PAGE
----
The United Nation’s special human rights envoy to Myanmar says the government is barring her from visiting the country to assess the current situation in the East Asian nation.
Wednesday’s announcement by Yanghee Lee coincides with Myanmar’s military revealing the discovery of 10 bodies in a mass grave in northwestern Rakhine state, where more than 600,000 Rohingya Muslims once called home before fleeing to neighboring Bangladesh to escape a brutal military offensive.
The grave was discovered Monday in the village of Inn Din. The army says it is conducting an investigation.
The South Korean-born Lee said she is “puzzled and disappointed” by the government’s decision, which gives off “a strong indication that there must be something terribly awful happening in Rakhine.”
Myanmar’s military has been accused of launching a scorched earth campaign back in August against Rohingya villages in response to attacks on Myanmar police outposts by Rohingya militants. Rohingya refugees have told human rights workers a host of atrocities committed by security forces, including random shootings, rapes and the burning down of homes and entire villages. Myanmar dismisses the stories as exaggerated, and the army has cleared itself of any abuses.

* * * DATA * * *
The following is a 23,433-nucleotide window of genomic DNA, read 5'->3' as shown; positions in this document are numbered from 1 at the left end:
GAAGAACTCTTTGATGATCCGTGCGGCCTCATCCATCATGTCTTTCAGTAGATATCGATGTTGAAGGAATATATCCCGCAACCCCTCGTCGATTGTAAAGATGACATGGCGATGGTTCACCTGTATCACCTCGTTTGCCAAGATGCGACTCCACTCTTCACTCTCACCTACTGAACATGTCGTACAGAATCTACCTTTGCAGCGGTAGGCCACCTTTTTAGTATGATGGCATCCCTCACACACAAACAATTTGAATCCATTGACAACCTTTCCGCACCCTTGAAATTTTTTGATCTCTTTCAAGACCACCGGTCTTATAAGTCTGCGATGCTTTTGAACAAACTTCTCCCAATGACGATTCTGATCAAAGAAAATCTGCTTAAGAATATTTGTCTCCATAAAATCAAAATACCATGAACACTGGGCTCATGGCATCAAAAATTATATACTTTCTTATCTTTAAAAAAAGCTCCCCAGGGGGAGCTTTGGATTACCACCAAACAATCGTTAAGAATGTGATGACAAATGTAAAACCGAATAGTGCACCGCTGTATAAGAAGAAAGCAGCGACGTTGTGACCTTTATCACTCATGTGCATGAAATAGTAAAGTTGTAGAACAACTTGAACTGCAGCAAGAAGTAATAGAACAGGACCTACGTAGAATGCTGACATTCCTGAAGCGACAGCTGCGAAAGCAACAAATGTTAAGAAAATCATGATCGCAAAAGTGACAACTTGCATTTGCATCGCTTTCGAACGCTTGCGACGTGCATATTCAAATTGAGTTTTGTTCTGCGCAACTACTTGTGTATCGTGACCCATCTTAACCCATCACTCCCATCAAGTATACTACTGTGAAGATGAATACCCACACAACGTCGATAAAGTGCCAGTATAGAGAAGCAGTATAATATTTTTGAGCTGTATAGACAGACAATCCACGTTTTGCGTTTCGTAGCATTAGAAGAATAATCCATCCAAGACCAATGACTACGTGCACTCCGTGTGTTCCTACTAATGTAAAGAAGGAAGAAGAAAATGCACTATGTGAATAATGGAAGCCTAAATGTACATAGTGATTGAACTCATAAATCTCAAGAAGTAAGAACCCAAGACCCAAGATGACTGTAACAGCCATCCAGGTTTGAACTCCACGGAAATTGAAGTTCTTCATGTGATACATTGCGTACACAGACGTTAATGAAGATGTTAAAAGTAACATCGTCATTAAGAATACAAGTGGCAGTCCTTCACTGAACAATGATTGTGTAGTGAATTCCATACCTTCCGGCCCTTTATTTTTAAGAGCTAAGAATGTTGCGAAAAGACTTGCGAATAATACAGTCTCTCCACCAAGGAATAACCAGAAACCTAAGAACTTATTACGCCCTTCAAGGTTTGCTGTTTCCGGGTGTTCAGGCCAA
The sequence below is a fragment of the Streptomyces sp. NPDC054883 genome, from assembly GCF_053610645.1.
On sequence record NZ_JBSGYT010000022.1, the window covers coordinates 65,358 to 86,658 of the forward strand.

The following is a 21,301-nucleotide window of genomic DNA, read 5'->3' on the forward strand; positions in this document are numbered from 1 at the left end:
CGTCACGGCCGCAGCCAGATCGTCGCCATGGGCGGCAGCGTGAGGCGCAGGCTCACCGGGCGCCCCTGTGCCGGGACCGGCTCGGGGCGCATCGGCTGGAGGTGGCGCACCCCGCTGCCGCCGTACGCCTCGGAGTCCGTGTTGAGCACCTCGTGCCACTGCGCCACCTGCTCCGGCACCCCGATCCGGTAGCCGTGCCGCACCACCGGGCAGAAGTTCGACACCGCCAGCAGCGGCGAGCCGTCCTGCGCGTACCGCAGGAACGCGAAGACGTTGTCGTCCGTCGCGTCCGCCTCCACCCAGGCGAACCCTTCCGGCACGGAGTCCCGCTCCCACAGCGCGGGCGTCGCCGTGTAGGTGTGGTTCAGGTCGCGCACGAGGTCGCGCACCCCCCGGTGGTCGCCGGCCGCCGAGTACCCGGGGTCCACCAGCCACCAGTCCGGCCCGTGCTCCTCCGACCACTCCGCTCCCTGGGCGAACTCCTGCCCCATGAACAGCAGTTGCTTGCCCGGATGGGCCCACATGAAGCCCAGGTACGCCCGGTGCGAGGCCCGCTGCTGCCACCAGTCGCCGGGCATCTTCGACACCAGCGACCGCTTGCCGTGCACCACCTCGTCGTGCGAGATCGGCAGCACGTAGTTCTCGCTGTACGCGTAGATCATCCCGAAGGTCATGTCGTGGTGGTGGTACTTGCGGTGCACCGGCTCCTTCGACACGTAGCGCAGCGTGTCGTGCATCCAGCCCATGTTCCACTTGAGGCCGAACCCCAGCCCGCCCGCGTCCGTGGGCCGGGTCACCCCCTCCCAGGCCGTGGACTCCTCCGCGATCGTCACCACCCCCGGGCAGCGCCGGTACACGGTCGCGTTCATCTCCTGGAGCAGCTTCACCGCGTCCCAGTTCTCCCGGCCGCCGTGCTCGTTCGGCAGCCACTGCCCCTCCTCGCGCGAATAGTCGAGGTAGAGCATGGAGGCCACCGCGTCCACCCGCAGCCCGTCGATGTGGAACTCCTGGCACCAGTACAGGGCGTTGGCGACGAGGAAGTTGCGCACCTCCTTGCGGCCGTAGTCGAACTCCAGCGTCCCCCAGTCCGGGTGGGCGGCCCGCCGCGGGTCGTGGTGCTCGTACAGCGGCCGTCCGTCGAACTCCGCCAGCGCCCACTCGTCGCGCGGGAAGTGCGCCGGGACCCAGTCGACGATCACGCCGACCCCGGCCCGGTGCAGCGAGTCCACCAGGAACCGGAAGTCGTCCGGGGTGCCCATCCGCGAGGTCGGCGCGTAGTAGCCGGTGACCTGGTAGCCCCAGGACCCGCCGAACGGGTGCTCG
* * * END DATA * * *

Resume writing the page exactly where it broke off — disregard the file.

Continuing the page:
The United Nations has described the reported actions carried out by Myanmar forces as “a textbook case of ethnic cleansing.”
The Rohingya minority has been denied citizenship and other rights in Buddhist-majority Myanmar.
Myanmar views the Rohingya as immigrants from Bangladesh, despite the fact that many families have lived in Myanmar for generations.